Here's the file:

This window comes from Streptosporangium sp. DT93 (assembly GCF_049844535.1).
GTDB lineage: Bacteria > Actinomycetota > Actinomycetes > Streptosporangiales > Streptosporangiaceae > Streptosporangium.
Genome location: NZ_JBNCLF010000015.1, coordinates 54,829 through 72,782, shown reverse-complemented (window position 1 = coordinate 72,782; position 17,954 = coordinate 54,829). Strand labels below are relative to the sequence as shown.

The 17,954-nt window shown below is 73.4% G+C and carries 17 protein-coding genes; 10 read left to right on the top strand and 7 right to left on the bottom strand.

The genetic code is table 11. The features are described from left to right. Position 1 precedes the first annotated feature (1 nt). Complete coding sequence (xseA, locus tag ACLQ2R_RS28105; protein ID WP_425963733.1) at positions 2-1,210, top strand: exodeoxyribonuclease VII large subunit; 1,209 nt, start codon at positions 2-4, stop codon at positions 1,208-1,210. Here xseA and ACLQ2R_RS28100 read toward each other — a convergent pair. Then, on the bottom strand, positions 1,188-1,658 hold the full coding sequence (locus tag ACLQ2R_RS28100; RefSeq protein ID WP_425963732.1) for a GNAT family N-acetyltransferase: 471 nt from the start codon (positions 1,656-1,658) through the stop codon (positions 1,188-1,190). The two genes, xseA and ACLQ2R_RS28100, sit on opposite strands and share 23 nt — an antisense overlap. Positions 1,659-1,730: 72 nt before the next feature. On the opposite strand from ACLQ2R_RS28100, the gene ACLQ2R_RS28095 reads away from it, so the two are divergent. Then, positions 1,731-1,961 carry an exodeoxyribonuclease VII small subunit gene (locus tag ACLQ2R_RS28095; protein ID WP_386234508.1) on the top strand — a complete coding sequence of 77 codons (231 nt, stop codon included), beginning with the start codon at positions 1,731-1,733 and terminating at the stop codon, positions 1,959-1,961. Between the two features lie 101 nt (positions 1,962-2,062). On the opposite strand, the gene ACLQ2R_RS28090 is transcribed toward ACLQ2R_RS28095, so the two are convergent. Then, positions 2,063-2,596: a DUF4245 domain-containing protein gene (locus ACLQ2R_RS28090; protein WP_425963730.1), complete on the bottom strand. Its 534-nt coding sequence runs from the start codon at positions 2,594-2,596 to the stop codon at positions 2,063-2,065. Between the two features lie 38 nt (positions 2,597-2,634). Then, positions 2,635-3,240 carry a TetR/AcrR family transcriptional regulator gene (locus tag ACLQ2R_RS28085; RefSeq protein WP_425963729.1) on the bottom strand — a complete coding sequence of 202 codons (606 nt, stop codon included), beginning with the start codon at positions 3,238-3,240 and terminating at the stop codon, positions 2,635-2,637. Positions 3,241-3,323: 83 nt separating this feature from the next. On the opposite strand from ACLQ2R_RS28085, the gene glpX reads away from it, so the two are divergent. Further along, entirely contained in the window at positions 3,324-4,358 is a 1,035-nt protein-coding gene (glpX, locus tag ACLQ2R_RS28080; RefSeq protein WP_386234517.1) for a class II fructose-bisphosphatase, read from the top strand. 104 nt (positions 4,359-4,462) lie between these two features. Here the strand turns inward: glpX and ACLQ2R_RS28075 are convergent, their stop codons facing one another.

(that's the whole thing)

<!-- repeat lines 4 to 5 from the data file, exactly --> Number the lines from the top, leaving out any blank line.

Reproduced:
The 17,954-nt window shown below is 73.4% G+C and carries 17 protein-coding genes; 10 read left to right on the top strand and 7 right to left on the bottom strand.

The genetic code is table 11. The features are described from left to right. Position 1 precedes the first annotated feature (1 nt). Complete coding sequence (xseA, locus tag ACLQ2R_RS28105; protein ID WP_425963733.1) at positions 2-1,210, top strand: exodeoxyribonuclease VII large subunit; 1,209 nt, start codon at positions 2-4, stop codon at positions 1,208-1,210. Here xseA and ACLQ2R_RS28100 read toward each other — a convergent pair. Then, on the bottom strand, positions 1,188-1,658 hold the full coding sequence (locus tag ACLQ2R_RS28100; RefSeq protein ID WP_425963732.1) for a GNAT family N-acetyltransferase: 471 nt from the start codon (positions 1,656-1,658) through the stop codon (positions 1,188-1,190). The two genes, xseA and ACLQ2R_RS28100, sit on opposite strands and share 23 nt — an antisense overlap. Positions 1,659-1,730: 72 nt before the next feature. On the opposite strand from ACLQ2R_RS28100, the gene ACLQ2R_RS28095 reads away from it, so the two are divergent. Then, positions 1,731-1,961 carry an exodeoxyribonuclease VII small subunit gene (locus tag ACLQ2R_RS28095; protein ID WP_386234508.1) on the top strand — a complete coding sequence of 77 codons (231 nt, stop codon included), beginning with the start codon at positions 1,731-1,733 and terminating at the stop codon, positions 1,959-1,961. Between the two features lie 101 nt (positions 1,962-2,062). On the opposite strand, the gene ACLQ2R_RS28090 is transcribed toward ACLQ2R_RS28095, so the two are convergent. Then, positions 2,063-2,596: a DUF4245 domain-containing protein gene (locus ACLQ2R_RS28090; protein WP_425963730.1), complete on the bottom strand. Its 534-nt coding sequence runs from the start codon at positions 2,594-2,596 to the stop codon at positions 2,063-2,065. Between the two features lie 38 nt (positions 2,597-2,634). Then, positions 2,635-3,240 carry a TetR/AcrR family transcriptional regulator gene (locus tag ACLQ2R_RS28085; RefSeq protein WP_425963729.1) on the bottom strand — a complete coding sequence of 202 codons (606 nt, stop codon included), beginning with the start codon at positions 3,238-3,240 and terminating at the stop codon, positions 2,635-2,637. Positions 3,241-3,323: 83 nt separating this feature from the next. On the opposite strand from ACLQ2R_RS28085, the gene glpX reads away from it, so the two are divergent. Further along, entirely contained in the window at positions 3,324-4,358 is a 1,035-nt protein-coding gene (glpX, locus tag ACLQ2R_RS28080; RefSeq protein WP_386234517.1) for a class II fructose-bisphosphatase, read from the top strand. 104 nt (positions 4,359-4,462) lie between these two features. Here the strand turns inward: glpX and ACLQ2R_RS28075 are convergent, their stop codons facing one another.